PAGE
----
Tag Archives: parenting

Life with Maura, day 5077

12 Apr

It is spring break, so my brain is officially mush. The teens can smell the weakness I’m emitting.

But right now, three out of four of the offspring are passed out in their beds. The fourth – who is actually the fourth – has slothed her way to the sofa to watch Teenage Mutant Ninja Turtles.

Eventually, though, she got hungry. Maybe it was the smell of my freshly brewed coffee that awoke a hunger in her. But either way, she schluffed from the sofa into the kitchen, pulled out bread and the jar of Nutella, and did her interpretive dance that says “Mom, make me a sammich.”

I didn’t want to make a sammich. I was sitting down, with my laptop and coffee.

“Why don’t you just eat some of the pizza in the fridge?” I suggested. Because cold pizza for breakfast is a family tradition.

Maura seemed to like this idea, and pulled out the pizza box. She tried to walk out of the kitchen with all the leftover pizza.

“Maura, no, just take one piece.”

“NO!”

“Maura…”

“Fine.” She put the pizza box on the counter and went back into the fridge to pull out the 2 liter of rootbeer I got to go with said pizza last night.

“No Maura, it is too early for soda.”

“NO!”

I got up and took the 2 liter from her. She balked. “It’s too early.” I stated again, putting it in the fridge.

“Noooo!”

She lunged for the fridge. I found myself splayed across the fridge doors doing my own “Nooo!” right back. Because this is what my life has become – guarding the refrigerator like the Crown Jewels, begging teens to not eat every damn thing in there.

Maura then went over to the counter and banged the jar of Nutella.

“Want me to just make you a sandwich?” I said with a sigh of defeat.

“Yes!”

Maura left the kitchen to return to her couch slothing to TMNT and I made the damn sammich that I should have just made in the first place.

And I’m still trying to drink my coffee.

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art credit – Mike Mitchell

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I’m not THAT parent…I’m thaaaaaaat parent

8 Sep

The good news is, Maura has the same teacher as last year. So she is wise to my ways, no warning is needed.

However, I can admit, I am thaaaaaaat parent.

Which is different from THAT parent.

Let me explain…

THAT parent is a term in the special ed world for those parental units who come in with their heads slightly spinning, flames shooting out their ears, quoting educational laws while working very hard to refrain leaping over a table or saying “Are you fucking kidding me?”

I’ll admit, at one point in Maura’s educational career, I morphed into THAT parent. But I earned that title when the special ed director told me she didn’t need my signature on the IEP, I didn’t have to sign it…after a long year of this woman treating me like I was demanding unicorns and limousines for my daughter when I asked for seizure training for staff (who were like “Um, yes, please”) and a proper emergency health plan.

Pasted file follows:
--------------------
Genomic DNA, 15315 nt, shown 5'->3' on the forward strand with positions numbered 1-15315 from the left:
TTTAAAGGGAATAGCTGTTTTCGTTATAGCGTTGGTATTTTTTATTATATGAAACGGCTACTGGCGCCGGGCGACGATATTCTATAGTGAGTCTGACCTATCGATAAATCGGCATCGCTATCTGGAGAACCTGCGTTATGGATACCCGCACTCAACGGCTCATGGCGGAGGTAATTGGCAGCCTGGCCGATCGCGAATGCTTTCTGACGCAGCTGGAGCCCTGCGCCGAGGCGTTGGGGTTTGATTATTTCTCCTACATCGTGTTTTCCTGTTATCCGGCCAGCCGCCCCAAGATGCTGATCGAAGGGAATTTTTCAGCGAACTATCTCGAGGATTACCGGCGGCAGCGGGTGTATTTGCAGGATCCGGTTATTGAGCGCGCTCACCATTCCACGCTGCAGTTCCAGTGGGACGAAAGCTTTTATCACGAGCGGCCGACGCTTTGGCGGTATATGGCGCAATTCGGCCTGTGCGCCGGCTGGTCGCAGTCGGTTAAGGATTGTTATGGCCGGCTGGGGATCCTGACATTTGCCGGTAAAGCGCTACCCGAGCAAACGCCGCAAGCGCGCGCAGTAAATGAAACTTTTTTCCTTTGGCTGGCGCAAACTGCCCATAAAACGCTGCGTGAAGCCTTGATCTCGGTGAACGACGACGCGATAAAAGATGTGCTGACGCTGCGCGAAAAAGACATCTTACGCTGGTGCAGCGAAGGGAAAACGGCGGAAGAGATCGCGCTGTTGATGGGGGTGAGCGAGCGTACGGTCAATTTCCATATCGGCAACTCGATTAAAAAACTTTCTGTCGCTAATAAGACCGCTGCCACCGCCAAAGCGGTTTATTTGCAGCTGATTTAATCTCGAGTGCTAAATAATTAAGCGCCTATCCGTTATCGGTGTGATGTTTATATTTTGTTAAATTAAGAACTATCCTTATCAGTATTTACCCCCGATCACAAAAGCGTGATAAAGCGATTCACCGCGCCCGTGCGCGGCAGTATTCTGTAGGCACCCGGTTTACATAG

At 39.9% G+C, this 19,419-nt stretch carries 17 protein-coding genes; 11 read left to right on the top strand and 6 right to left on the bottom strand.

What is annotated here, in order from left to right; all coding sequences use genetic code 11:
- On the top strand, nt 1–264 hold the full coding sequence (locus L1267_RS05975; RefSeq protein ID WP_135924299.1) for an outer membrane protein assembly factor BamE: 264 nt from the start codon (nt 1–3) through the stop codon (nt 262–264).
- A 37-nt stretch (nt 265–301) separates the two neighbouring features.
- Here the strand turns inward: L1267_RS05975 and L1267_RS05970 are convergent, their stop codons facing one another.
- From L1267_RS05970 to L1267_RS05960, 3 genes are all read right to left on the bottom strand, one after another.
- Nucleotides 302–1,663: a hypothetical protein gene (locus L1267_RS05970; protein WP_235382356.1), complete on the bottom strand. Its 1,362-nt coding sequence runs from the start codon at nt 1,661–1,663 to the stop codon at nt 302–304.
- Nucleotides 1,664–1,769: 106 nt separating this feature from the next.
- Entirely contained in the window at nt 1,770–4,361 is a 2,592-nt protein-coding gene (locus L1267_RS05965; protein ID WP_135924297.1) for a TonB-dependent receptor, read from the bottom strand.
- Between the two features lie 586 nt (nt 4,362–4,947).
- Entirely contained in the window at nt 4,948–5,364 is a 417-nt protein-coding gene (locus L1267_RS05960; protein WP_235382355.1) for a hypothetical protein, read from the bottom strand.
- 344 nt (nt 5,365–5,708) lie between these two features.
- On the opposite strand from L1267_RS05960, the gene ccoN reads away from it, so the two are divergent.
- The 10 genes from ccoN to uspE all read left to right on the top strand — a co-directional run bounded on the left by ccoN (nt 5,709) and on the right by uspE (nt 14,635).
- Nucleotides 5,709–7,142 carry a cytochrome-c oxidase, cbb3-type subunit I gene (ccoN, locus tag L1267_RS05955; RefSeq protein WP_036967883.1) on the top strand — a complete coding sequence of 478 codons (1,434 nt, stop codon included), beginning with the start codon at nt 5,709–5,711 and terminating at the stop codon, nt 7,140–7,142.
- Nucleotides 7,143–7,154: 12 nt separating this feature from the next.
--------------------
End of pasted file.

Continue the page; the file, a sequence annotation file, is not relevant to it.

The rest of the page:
I know. I’m so unreasonable.

So yeah, I turned into THAT parent. It’s a bit like Bruce Banner going Hulk. It’s ugly and not fun for anyone involved, but sometimes, it’s necessary.

However, I’m really more thaaaaaaat parent.

Let me explain…

Thaaaaaaat parent is the one who has been in the world of IEPs and interrupted sleep and has watched the same episode of The Muppet Show, with very special guest star, Sandy Duncan, about 389 times that week.

You’re tired and maybe a bit socially awkward, and definitely hopped up on the caffeine of your choice. You’re not quite fit for human consumption, and you toy between realizing you’re in desperate need of getting out into more normal company and knowing you probably shouldn’t be allowed in polite company because you might talk about poop or your theory about Dora the Explorer.

After years of jumping through flaming hoops and having nonsensical arguments with your offspring over underwear, thaaaaaaat parent has definitely cracked up a bit. Add some natural sarcasm and lack of organization, and I’m sure I’m a joy to work with for some school staff. I mean, I’m the gal who at the last IEP meeting spilled an almost full grande latte across the table. I did manage to only get myself, and restrained myself from sucking the coffee out of my jeans.

And when presented with 193 school forms to fill out every year, I get ridiculous. I may also want to see who’s paying attention, or give them a laugh. Because if we can’t laugh at the sometimes ridiculousness of our lives, well, what’s the point.

That’s why, in filling out an information form for Maura, I did this –

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See? thaaaaaaat parent.

Meanwhile, as I was trying to organize my kitchen/dining room yesterday, I found a crumpled up sheet of paper with words on it. I smoothed it out and saw it was the “student technology equipment user agreement”. You know, the form I sign to allow the school to give my kid a laptop for the year, promising we won’t swim with it or eat the keys, and if we do eat the keys, we have to pay for the cost of new keys? The form I totally signed for one child?

I looked at it and thought “Hmm…I bet this is Maura’s.”

I checked my email later on that day and find a note from Maura’s teacher about how she sent home a new form, can I please sign it and return it so Maura can get her laptop?

I replied with “Hey, found a crumpled up one just today myself! Haha! I’ll send the form back in tomorrow.” Took the form out of Maura’s backpack, along with her student planner they give every student and we use for communication.

This morning, I go to sign the form…and can’t find it. I check around, and still can’t find it. I do find the crumpled copy though, and went “Well, it’ll do.”, signed it, stuck it in Maura’s folder, which I then put in Maura’s backpack…and wondered “Hmm…planner’s missing…”

But since we’re playing “guess how early the bus will be today?” this week (13 minutes from time we were told, four minutes earlier than yesterday) I threw the backpack at Maura and she ran to the bus. Emailed the teacher from my phone that she was getting the crumpled version back because I lost the new form.